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Scottish National Dictionary (1700–)

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First published 1976 (SND Vol. X).
This entry has not been updated since then but may contain minor corrections and revisions.

WART, n. Also ward; vo(a)rd. [wɑrt]

1. A lookout point on high ground, a mound, cairn, beacon or watch-tower from which signals were made (I.Sc. 1825 Jam., ward, wart, 1866 Edm. Gl., vord, wart; Sh. 1914 Angus Gl.; Ork. 1929 Marw.; Cai. 1931; I.Sc. 1973); the beacon or fire kindled on the mound (Sh. 1825 Jam.). Hist. and surviving in place-names, as the Ward of Bressay, Husavord, Wart of Crook, etc. Combs. wart-hill, wart-house, id.Sh. 1701 J. Brand Descr. Ork. 39:
In every Isle there is a Wart or Ward-Hill, the highest Hill in the Isle, on the top whereof they used to kindle a fire, when they saw an Enemy approaching.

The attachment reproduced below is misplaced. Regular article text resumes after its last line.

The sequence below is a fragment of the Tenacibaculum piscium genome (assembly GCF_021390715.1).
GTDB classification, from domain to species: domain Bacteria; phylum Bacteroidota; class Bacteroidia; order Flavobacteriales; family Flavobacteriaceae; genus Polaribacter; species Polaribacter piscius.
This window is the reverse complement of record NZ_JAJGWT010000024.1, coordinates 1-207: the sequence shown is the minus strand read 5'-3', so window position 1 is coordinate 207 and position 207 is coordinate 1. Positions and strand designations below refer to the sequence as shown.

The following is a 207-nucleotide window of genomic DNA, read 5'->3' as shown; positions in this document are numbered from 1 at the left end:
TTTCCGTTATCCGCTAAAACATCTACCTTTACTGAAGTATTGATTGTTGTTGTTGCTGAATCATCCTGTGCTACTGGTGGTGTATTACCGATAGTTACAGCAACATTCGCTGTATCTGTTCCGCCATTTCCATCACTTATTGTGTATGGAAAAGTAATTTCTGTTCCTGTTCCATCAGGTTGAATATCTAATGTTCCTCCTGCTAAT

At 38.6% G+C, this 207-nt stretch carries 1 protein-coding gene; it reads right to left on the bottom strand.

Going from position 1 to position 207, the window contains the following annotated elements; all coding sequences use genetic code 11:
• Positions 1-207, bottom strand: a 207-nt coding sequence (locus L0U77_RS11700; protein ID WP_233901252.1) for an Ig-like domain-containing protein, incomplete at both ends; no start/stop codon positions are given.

Sh. 1771 Old-Lord Misc. V. iii. 128:
The warts or voards or voard-houses as they are differently named, meaning the same thing, are heaps of stones on the heights of hills, which often serve for marches betwixt scattalds, and are said to have been antiently used as watch towers.
Sh. 1795 Stat. Acc.1 V. 184:
The ancient inhabitants of these islands set up, on the eminences round the harbours, warts, or marks to direct the course of vessels sailing along the coast.
Ork. 1880 Dennison Sketch-Bk. 141:
I stilter tae the Wart-hill tap.
Sh. 1891 J. Burgess Rasmie's Büddie 61:
Jüst till da mün her colly bricht Hings ower da Wart.
Ork. 1920 J. Firth Reminisc. 2:
From the summit, named the Wart of Redland, can be seen all the North Isles.
Sh. 1957 J. Stewart Sh. Archaeology 50:
Cairns on a hilltop or hill-shoulder and often destroyed to build “warts” or watch places in Norse times.

2. A small shelter built of stone (Ork. 1950), dim. warto, id., “a pillar of stones made by boys, e.g. to shelter behind when herding” (Ork. 1929 Marw., Ork. 1950). See -O, suff., 1.

[O.Sc. warth, = 1., 1625, Norw. varde, O.N. varða, a pile of stones raised as a mark, a beacon.]

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"Wart n.". Dictionary of the Scots Language. 2004. Scottish Language Dictionaries Ltd. Accessed 22 May 2024 <>



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